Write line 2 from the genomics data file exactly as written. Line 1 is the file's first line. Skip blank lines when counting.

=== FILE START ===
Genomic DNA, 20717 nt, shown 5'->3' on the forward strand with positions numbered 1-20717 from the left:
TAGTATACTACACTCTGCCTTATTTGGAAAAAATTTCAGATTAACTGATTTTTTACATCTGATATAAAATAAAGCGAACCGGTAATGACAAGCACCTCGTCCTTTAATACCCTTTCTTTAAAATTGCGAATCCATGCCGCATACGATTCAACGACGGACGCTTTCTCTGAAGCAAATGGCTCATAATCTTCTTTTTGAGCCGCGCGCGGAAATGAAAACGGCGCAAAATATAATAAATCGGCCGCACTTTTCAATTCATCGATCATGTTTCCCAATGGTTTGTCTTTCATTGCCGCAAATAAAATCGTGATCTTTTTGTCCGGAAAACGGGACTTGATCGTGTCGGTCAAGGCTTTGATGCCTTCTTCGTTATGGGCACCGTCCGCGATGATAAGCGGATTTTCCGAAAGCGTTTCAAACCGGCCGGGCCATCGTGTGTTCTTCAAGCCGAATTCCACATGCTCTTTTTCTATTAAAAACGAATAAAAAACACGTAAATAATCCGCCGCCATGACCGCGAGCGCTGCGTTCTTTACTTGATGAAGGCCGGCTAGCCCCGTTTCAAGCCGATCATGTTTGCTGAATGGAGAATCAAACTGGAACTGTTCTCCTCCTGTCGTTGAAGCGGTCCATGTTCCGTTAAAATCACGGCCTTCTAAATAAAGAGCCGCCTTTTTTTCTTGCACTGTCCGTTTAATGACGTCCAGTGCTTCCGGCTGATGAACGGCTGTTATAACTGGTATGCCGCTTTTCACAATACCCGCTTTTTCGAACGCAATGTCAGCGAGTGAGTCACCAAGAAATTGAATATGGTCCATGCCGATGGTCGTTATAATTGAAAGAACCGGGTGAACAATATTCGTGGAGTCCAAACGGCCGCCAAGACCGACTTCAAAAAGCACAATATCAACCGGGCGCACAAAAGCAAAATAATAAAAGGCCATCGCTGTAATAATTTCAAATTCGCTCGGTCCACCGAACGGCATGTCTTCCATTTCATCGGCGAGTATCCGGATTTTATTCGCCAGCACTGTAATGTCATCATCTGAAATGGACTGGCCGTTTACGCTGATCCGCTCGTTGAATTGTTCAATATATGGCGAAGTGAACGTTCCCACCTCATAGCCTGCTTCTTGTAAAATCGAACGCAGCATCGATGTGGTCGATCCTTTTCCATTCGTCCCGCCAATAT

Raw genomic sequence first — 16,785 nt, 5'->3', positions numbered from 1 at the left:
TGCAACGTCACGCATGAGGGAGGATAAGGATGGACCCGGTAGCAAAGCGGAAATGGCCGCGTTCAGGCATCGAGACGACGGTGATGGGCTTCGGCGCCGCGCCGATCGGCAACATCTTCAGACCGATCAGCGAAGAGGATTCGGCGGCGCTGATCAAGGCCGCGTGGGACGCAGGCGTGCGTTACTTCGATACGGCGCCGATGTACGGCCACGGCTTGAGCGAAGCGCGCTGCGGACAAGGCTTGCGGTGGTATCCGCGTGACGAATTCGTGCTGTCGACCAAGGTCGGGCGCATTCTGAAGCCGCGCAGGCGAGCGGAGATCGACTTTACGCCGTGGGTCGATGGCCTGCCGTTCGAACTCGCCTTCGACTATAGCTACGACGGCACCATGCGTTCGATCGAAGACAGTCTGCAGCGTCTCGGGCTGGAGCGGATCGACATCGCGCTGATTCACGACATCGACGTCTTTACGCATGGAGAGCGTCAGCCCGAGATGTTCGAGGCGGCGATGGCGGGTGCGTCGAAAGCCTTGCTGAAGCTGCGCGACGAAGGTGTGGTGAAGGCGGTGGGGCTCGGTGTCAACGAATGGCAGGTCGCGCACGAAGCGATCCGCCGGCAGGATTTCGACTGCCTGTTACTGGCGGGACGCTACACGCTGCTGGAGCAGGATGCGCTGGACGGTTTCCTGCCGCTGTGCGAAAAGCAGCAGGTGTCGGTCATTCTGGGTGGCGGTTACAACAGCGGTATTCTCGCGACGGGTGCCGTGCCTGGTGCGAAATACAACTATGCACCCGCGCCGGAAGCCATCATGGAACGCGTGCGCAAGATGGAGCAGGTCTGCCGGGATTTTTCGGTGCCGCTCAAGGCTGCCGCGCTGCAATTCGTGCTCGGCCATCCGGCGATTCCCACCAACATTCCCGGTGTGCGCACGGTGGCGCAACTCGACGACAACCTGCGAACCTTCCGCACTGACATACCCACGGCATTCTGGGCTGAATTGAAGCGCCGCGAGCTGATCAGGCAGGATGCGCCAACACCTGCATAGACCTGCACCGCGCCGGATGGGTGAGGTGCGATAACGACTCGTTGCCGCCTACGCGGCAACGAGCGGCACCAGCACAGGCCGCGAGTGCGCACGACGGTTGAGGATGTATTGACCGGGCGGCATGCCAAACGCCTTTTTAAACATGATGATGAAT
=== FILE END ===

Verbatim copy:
TAGTATACTACACTCTGCCTTATTTGGAAAAAATTTCAGATTAACTGATTTTTTACATCTGATATAAAATAAAGCGAACCGGTAATGACAAGCACCTCGTCCTTTAATACCCTTTCTTTAAAATTGCGAATCCATGCCGCATACGATTCAACGACGGACGCTTTCTCTGAAGCAAATGGCTCATAATCTTCTTTTTGAGCCGCGCGCGGAAATGAAAACGGCGCAAAATATAATAAATCGGCCGCACTTTTCAATTCATCGATCATGTTTCCCAATGGTTTGTCTTTCATTGCCGCAAATAAAATCGTGATCTTTTTGTCCGGAAAACGGGACTTGATCGTGTCGGTCAAGGCTTTGATGCCTTCTTCGTTATGGGCACCGTCCGCGATGATAAGCGGATTTTCCGAAAGCGTTTCAAACCGGCCGGGCCATCGTGTGTTCTTCAAGCCGAATTCCACATGCTCTTTTTCTATTAAAAACGAATAAAAAACACGTAAATAATCCGCCGCCATGACCGCGAGCGCTGCGTTCTTTACTTGATGAAGGCCGGCTAGCCCCGTTTCAAGCCGATCATGTTTGCTGAATGGAGAATCAAACTGGAACTGTTCTCCTCCTGTCGTTGAAGCGGTCCATGTTCCGTTAAAATCACGGCCTTCTAAATAAAGAGCCGCCTTTTTTTCTTGCACTGTCCGTTTAATGACGTCCAGTGCTTCCGGCTGATGAACGGCTGTTATAACTGGTATGCCGCTTTTCACAATACCCGCTTTTTCGAACGCAATGTCAGCGAGTGAGTCACCAAGAAATTGAATATGGTCCATGCCGATGGTCGTTATAATTGAAAGAACCGGGTGAACAATATTCGTGGAGTCCAAACGGCCGCCAAGACCGACTTCAAAAAGCACAATATCAACCGGGCGCACAAAAGCAAAATAATAAAAGGCCATCGCTGTAATAATTTCAAATTCGCTCGGTCCACCGAACGGCATGTCTTCCATTTCATCGGCGAGTATCCGGATTTTATTCGCCAGCACTGTAATGTCATCATCTGAAATGGACTGGCCGTTTACGCTGATCCGCTCGTTGAATTGTTCAATATATGGCGAAGTGAACGTTCCCACCTCATAGCCTGCTTCTTGTAAAATCGAACGCAGCATCGATGTGGTCGATCCTTTTCCATTCGTCCCGCCAATAT